Afterward, Ondieki acknowledged that he had struggled those last two laps. He was also remarkably generous to Aouita. "Of course, I would have been afraid of him," said Ondieki. "But I have nothing to lose. He's the world-record holder. For me, losing is no big deal. I guess for him it was something else."
When Ondieki next meets Aouita, their race will be something to behold. It might even approach the 10,000-meter duel last Thursday night in Helsinki between Italy's Salvatore Antibo and a tiny Ethiopian named Addis Abebe. That encounter turned into something rare and strange: a race that was both fast and tactical.
Antibo, who lives in Altofonte, Sicily, 10 miles from Palermo, had been one of the favorites in the Seoul 10,000. On the day of the Olympic final, his coach, Gaspere Polizzi, went to a church in Palermo. He took with him a stopwatch. At the precise moment the 10,000 was scheduled to start in Seoul, Polizzi started his watch and began to pray. He stopped both the watch and the prayer at the instant he thought Antibo was crossing the line and then rushed home to learn the result. He had missed Antibo's 27:23.55 by less than a second. But, alas, Antibo had finished second to Brahim Boutayeb of Morocco. So coach and athlete set a new goal. Antibo would try to break Fernando Mamede's five-year-old world record of 27:13.81.
In the Helsinki meet, Antibo showed his hand early. He passed 5,000 in 13:34.8, the fastest opening 5,000 split ever. With six laps to go, all of his pursuers had fallen away, save Abebe, who was right on his tail. "I stopped looking at the clock," said Antibo later. "It was a race, not a world-record attempt, and I wasn't going to do all the work so that someone else could break the record."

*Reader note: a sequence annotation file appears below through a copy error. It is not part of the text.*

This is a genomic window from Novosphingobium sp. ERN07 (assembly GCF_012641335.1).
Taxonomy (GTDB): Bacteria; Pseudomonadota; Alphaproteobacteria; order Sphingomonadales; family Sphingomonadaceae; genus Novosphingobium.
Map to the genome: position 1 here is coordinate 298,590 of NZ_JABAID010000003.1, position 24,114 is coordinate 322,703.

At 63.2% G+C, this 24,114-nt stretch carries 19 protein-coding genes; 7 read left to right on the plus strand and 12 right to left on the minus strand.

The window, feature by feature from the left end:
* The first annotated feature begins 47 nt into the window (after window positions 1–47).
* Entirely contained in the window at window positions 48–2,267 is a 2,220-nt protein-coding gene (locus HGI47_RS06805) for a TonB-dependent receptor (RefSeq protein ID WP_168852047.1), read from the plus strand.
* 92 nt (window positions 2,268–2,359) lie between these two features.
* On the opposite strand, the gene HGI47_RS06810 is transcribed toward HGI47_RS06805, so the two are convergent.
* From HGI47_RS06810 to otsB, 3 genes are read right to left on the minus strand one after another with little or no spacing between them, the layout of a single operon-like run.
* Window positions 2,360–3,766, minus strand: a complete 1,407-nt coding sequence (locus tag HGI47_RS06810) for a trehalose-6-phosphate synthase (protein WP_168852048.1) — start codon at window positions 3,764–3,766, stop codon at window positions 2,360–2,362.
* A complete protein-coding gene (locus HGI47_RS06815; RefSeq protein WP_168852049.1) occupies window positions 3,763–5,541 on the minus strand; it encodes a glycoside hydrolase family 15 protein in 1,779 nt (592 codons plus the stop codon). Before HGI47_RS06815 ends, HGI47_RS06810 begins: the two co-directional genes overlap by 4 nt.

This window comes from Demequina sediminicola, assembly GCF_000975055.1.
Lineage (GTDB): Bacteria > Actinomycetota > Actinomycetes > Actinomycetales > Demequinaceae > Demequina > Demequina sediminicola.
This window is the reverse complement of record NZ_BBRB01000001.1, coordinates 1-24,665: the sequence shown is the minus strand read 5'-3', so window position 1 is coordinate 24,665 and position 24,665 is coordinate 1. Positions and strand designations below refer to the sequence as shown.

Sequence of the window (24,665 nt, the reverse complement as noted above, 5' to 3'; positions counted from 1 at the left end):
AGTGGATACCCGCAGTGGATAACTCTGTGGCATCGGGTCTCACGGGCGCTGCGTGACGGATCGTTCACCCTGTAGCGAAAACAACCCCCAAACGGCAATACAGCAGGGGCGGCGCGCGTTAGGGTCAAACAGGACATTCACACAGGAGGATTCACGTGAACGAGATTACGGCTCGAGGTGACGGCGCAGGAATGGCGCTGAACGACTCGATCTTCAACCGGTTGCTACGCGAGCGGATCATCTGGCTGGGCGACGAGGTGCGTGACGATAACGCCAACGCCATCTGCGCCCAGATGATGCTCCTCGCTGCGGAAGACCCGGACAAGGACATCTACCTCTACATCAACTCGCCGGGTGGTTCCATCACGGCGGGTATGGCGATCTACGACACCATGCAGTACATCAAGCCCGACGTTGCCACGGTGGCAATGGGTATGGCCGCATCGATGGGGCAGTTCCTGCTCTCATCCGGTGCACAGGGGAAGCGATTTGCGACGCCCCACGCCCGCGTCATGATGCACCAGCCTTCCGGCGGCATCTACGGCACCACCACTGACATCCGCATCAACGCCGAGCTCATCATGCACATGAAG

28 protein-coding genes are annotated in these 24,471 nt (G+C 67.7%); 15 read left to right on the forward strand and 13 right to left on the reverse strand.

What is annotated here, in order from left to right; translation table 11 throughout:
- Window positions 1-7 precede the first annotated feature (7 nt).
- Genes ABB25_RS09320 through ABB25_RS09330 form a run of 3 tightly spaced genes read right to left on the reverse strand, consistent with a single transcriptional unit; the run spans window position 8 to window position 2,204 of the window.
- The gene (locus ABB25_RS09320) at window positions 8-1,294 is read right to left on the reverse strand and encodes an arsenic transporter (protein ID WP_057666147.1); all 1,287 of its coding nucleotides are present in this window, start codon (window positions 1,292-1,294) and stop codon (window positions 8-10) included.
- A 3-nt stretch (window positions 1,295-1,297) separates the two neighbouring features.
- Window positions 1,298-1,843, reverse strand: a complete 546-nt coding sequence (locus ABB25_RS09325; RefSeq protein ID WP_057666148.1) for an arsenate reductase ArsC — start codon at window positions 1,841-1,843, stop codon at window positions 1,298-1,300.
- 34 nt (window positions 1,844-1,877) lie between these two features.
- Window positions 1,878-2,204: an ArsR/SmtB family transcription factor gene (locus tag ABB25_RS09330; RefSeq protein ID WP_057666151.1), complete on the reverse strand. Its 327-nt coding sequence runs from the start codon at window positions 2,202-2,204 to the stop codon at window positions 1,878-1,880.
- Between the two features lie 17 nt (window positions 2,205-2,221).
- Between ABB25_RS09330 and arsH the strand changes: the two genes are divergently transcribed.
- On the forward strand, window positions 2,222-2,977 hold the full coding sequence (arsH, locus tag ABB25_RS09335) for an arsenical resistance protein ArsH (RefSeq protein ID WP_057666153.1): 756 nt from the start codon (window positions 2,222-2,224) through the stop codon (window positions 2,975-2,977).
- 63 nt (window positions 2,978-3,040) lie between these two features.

But he could not shake the pesky Abebe. When slightly more than three laps remained, Abebe's coach whistled, and Abebe sprinted, quickly building a 20-meter lead. Gaps that open late in long races rarely close. This, however, was a rare race, and a half lap later Antibo surged past Abebe. He led for two laps but was looking over his shoulder.
On the final backstretch Abebe attacked again, bolting abruptly around Antibo. Then just as quickly he sagged. Antibo saw there was hope. As they turned into the homestretch, the Italian swung out into lane 3 and sprinted, his bony arms pumping up around his nose. Antibo hit the line with his arms raised in jubilation and relief. His time was 27:16.50, the second fastest ever, while Abebe's 27:17.82 was the fourth fastest.
It turned out to make sense that Antibo was able to match Abebe's surges. When Antibo was a teenager, his hero was Miruts Yifter, Ethiopia's double Olympic champion in 1980. "I've modeled my running, with surges, on the Africans," said Antibo. "When I was a junior, they referred to me at home as the Little Yifter."
Remarkably, Abebe still is a junior. Though he looks at least 30, his birth date is listed as 1970, and he will get credit for a world junior record.
In Oslo, Kibet undoubtedly was the biggest revelation. "I've never heard of him," said U.S. 800-meter champion Johnny Gray of Los Angeles. According to rumor, Kibet had run a 1:44.2 in the 800. On a cinder track. At altitude. That tidbit was passed on to Gray as he was going to the start. The gun fired, and Kibet clung to Marius Rooth of Norway, the rabbit. Rooth hit the 400 in 48.68, with Kibet on his shoulder. At the bell Gray was 10 meters back. "My strategy was to take the lead, which I thought would mean 50-something," Gray would say later. "I sort of felt embarrassed. I thought, Am I giving up?"
No, he was just chasing an insane pace. Gray closed on Kibet all the way down the backstretch and finally nailed him 30 meters from the finish. Gray's time was 1:43.39, the fastest in the world this year. Kibet finished in 1:43.70.